It could be said that I’m a snob in all my ‘ex-curricula’ interests too. I'd prefer to think of it as a desire for the authentic but it offends me if something that I’m passionate about becomes sold-out - devalued or degraded and ‘popularised’ for commercial reasons. I should know that under capitalism nothing is sacred if a quick buck can be made out of people’s shallowness and their need for cool validated.

So, I get pissed off at McDojos in the martial arts. I get pissed off at the strictly weekends-only RUBsin the bike scene. And I get pissed off that tattoos have become a must-have fashion accessory for certain media-types. Here in Soho now the coffee bars are full of them – guys and girls on fixed wheel push-bikes with ‘ironic geek’ haircuts, messenger bags and Macbooks – they all claim to be some sort of up-and-coming creative but nobody is sure what the fuck they actually do for a living. And they are sporting full sleeve tattoos and the latest craze - neck tattoos. Tossers.

This particular rant was prompted by me finding the blog of Shanghai-Kate one of the original pioneers of the tattooing revival that sets the record straight on ‘Tattoo culture’ as a fashion statement – and the Ed Hardy t-shirts and the Sailor Jerry Rum.

My distaste for disposable pop has also got me called a 'musical fascist' but I'll leave that one for now ...

Tuesday, 11 August 2009

Madness Of The Mob

I went out at lunchtime to pick up some reading for my annual holiday next week. I generally travel extremely light but at least half my luggage is taken up by having to have something to read. Ironically amongst the second hand books I picked up in the Charing Cross Road was a £3 copy of Charles Mackay’s ‘Extraordinary Popular Delusions and the Madness of Crowds’ – a nineteenth century curio of essays about various outbreaks of mass hysteria, including the Crusades, With-hunts and the South Sea Bubble.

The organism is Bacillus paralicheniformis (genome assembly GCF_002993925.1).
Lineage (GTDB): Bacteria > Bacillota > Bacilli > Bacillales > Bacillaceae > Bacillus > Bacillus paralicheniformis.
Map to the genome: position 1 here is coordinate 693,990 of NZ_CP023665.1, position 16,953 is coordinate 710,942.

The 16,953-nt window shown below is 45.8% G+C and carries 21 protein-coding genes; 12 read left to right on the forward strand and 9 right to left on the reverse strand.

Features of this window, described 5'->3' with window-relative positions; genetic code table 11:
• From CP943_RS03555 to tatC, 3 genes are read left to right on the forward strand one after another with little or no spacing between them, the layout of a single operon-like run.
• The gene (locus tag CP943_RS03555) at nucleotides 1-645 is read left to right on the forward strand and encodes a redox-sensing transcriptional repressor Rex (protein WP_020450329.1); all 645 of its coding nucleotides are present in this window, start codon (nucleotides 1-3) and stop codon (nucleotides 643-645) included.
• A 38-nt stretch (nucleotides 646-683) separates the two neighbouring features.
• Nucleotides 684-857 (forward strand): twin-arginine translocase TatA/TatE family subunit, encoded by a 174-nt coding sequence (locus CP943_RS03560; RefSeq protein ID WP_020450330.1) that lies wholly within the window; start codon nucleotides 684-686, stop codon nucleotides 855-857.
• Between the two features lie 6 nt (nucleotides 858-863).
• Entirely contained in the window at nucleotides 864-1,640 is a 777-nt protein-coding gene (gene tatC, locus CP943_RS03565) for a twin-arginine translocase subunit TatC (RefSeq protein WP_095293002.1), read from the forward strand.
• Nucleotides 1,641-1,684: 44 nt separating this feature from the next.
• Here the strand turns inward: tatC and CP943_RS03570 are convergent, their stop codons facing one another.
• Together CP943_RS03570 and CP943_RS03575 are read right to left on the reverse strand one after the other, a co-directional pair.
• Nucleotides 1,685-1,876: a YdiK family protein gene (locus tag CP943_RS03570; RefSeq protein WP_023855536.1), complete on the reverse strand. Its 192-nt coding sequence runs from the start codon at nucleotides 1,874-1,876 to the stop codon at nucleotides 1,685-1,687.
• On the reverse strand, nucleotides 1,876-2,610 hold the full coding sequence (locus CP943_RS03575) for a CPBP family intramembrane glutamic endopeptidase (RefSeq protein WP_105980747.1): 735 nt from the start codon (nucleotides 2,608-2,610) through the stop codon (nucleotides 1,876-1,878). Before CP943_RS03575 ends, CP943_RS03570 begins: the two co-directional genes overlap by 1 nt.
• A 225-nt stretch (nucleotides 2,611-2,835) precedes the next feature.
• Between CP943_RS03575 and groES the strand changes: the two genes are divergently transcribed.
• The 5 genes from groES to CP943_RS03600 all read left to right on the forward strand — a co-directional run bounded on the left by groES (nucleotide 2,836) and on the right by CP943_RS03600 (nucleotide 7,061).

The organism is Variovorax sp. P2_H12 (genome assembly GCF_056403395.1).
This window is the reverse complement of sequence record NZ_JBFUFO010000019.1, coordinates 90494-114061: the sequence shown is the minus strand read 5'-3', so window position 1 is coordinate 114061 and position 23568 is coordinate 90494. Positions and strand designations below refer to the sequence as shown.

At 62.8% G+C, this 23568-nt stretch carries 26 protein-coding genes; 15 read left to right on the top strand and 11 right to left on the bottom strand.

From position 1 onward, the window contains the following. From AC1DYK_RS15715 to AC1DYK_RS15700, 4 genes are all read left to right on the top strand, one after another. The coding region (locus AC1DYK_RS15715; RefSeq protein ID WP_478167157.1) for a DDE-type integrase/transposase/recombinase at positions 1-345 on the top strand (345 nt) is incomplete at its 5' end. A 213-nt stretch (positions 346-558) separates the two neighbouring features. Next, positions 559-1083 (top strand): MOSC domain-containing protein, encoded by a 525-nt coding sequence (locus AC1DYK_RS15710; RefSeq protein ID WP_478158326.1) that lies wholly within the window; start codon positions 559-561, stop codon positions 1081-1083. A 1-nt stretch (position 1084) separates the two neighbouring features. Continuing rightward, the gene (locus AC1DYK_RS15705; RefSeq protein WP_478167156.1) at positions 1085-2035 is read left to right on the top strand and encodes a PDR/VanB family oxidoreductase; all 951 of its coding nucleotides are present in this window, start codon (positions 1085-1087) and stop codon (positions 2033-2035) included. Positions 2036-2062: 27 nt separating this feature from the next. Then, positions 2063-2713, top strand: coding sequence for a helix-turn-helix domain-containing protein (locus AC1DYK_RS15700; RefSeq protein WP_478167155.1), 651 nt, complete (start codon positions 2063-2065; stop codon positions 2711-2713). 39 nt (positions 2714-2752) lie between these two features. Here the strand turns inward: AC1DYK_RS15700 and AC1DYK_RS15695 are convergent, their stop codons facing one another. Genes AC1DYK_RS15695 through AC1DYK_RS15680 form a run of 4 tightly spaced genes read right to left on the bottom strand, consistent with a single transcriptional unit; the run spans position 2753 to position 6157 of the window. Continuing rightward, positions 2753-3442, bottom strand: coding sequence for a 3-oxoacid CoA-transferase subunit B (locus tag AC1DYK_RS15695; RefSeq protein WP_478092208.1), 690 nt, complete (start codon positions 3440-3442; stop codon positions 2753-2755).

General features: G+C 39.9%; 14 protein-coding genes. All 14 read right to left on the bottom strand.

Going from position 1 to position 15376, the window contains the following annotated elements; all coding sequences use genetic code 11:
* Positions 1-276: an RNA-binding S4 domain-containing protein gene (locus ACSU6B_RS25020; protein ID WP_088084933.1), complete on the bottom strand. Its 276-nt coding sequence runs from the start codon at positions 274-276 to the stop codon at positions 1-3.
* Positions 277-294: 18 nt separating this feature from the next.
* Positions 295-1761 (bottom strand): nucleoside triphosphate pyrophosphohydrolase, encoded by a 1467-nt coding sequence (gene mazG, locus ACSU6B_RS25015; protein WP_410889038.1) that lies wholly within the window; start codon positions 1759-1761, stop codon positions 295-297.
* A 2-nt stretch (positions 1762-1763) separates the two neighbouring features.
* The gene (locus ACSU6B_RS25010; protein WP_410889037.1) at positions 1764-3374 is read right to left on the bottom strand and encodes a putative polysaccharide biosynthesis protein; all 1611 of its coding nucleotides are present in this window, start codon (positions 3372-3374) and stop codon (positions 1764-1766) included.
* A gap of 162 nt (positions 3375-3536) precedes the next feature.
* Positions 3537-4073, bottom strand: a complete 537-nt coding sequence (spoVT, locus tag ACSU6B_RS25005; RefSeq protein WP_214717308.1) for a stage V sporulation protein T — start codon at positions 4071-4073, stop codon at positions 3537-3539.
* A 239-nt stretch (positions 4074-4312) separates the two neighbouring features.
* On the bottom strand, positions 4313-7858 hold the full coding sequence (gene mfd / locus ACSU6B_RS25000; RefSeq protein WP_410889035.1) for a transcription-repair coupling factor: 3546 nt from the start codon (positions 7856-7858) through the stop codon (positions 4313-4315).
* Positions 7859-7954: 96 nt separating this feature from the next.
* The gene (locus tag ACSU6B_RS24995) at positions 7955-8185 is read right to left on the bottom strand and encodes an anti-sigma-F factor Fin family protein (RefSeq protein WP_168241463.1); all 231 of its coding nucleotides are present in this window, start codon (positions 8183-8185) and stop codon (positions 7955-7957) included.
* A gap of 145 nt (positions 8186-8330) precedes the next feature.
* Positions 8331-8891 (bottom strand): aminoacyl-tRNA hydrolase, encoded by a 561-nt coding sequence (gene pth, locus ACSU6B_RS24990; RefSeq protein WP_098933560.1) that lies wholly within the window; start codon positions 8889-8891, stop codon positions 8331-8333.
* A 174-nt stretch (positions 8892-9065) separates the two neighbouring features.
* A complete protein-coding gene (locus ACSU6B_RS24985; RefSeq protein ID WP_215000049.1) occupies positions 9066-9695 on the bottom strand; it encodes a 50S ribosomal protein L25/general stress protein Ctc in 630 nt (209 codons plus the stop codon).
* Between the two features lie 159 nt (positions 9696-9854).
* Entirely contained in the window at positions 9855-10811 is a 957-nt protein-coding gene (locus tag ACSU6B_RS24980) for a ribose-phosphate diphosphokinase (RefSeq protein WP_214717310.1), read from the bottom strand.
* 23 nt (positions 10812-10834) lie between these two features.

Then I got back to work and saw the online bile unleashed at the news that the abusers in the Baby P case – Tracy Connelly and Stephen Barker – had been named.

It is quite likely that at some point in their incarceration they will be attacked as Ian Huntley was by some fellow prisoner - and if this is the case I personally wouldn’t blame whoever does it. But I see no contradiction in having this natural emotional response on the one hand and on the other expecting a more dispassionate and reasoned official attitude from the state and the legal system.

So I am profoundly depressed at the generally fuck-witted reactions to the court order that suppressed the release of the abusers names. Apparently 68,000 digital-vigilantes have signed up to a Facebook page that not only called for the abusers to be named but also for them to be tortured and then hanged.

It’s a cornerstone of our Anglo-Saxon legal system that the identities of the accuser, the accused and the convicted are in the public domain – unless there is good reason why this should be otherwise. Such as in rape cases. Or where witnesses may be intimidated. Or where there’s another trial pending that could be prejudiced and invalidated. Or where the welfare of other innocent parties, such as children could be compromised.

In fact it was precisaly because of these last two very credible reasons that the court order to suppress the identities was issued in the first place. These criteria no longer apply – the other trial has now taken place and new foster homes have been found for Baby P’s siblings. So the order has been lifted - and rightly so, but not because a howling mob whipped themselves up into a cathartic frenzy of public self-righteousness.